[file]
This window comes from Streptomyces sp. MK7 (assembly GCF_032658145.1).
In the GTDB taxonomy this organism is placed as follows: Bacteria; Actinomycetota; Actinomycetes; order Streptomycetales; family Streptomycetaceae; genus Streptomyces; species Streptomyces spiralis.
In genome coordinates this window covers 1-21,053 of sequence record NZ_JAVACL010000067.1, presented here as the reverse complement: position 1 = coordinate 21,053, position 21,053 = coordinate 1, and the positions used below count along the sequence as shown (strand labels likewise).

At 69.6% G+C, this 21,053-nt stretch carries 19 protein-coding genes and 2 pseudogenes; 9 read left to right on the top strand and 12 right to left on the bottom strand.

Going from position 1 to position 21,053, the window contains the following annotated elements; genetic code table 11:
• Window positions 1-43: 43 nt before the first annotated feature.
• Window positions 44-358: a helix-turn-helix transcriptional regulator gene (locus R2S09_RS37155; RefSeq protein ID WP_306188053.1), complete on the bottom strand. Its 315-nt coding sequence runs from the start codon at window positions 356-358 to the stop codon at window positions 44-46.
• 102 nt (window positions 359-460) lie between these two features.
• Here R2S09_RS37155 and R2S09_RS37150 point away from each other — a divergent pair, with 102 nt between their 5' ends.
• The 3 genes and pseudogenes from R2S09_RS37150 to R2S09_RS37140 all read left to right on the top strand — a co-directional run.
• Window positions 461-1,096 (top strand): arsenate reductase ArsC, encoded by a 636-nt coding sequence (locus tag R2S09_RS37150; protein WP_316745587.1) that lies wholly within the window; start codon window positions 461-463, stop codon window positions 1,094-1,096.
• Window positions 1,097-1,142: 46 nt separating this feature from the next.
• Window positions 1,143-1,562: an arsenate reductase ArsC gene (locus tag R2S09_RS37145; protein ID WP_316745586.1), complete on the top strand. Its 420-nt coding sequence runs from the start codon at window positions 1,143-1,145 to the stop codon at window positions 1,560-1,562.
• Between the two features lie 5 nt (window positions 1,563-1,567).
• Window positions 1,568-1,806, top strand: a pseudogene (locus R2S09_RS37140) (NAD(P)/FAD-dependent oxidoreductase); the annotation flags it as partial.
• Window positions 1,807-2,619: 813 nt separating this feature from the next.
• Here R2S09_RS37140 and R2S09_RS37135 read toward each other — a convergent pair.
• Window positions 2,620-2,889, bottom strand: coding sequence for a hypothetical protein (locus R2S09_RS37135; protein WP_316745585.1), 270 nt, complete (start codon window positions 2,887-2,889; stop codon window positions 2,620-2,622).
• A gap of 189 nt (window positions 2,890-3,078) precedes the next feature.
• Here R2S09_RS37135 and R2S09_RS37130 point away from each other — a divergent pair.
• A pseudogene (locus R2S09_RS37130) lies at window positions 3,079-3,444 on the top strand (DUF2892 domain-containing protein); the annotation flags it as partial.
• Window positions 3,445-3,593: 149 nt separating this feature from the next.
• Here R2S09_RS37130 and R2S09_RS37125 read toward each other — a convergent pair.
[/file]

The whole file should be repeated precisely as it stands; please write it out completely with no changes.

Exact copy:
This window comes from Streptomyces sp. MK7 (assembly GCF_032658145.1).
In the GTDB taxonomy this organism is placed as follows: Bacteria; Actinomycetota; Actinomycetes; order Streptomycetales; family Streptomycetaceae; genus Streptomyces; species Streptomyces spiralis.
In genome coordinates this window covers 1-21,053 of sequence record NZ_JAVACL010000067.1, presented here as the reverse complement: position 1 = coordinate 21,053, position 21,053 = coordinate 1, and the positions used below count along the sequence as shown (strand labels likewise).

At 69.6% G+C, this 21,053-nt stretch carries 19 protein-coding genes and 2 pseudogenes; 9 read left to right on the top strand and 12 right to left on the bottom strand.

Going from position 1 to position 21,053, the window contains the following annotated elements; genetic code table 11:
• Window positions 1-43: 43 nt before the first annotated feature.
• Window positions 44-358: a helix-turn-helix transcriptional regulator gene (locus R2S09_RS37155; RefSeq protein ID WP_306188053.1), complete on the bottom strand. Its 315-nt coding sequence runs from the start codon at window positions 356-358 to the stop codon at window positions 44-46.
• 102 nt (window positions 359-460) lie between these two features.
• Here R2S09_RS37155 and R2S09_RS37150 point away from each other — a divergent pair, with 102 nt between their 5' ends.
• The 3 genes and pseudogenes from R2S09_RS37150 to R2S09_RS37140 all read left to right on the top strand — a co-directional run.
• Window positions 461-1,096 (top strand): arsenate reductase ArsC, encoded by a 636-nt coding sequence (locus tag R2S09_RS37150; protein WP_316745587.1) that lies wholly within the window; start codon window positions 461-463, stop codon window positions 1,094-1,096.
• Window positions 1,097-1,142: 46 nt separating this feature from the next.
• Window positions 1,143-1,562: an arsenate reductase ArsC gene (locus tag R2S09_RS37145; protein ID WP_316745586.1), complete on the top strand. Its 420-nt coding sequence runs from the start codon at window positions 1,143-1,145 to the stop codon at window positions 1,560-1,562.
• Between the two features lie 5 nt (window positions 1,563-1,567).
• Window positions 1,568-1,806, top strand: a pseudogene (locus R2S09_RS37140) (NAD(P)/FAD-dependent oxidoreductase); the annotation flags it as partial.
• Window positions 1,807-2,619: 813 nt separating this feature from the next.
• Here R2S09_RS37140 and R2S09_RS37135 read toward each other — a convergent pair.
• Window positions 2,620-2,889, bottom strand: coding sequence for a hypothetical protein (locus R2S09_RS37135; protein WP_316745585.1), 270 nt, complete (start codon window positions 2,887-2,889; stop codon window positions 2,620-2,622).
• A gap of 189 nt (window positions 2,890-3,078) precedes the next feature.
• Here R2S09_RS37135 and R2S09_RS37130 point away from each other — a divergent pair.
• A pseudogene (locus R2S09_RS37130) lies at window positions 3,079-3,444 on the top strand (DUF2892 domain-containing protein); the annotation flags it as partial.
• Window positions 3,445-3,593: 149 nt separating this feature from the next.
• Here R2S09_RS37130 and R2S09_RS37125 read toward each other — a convergent pair.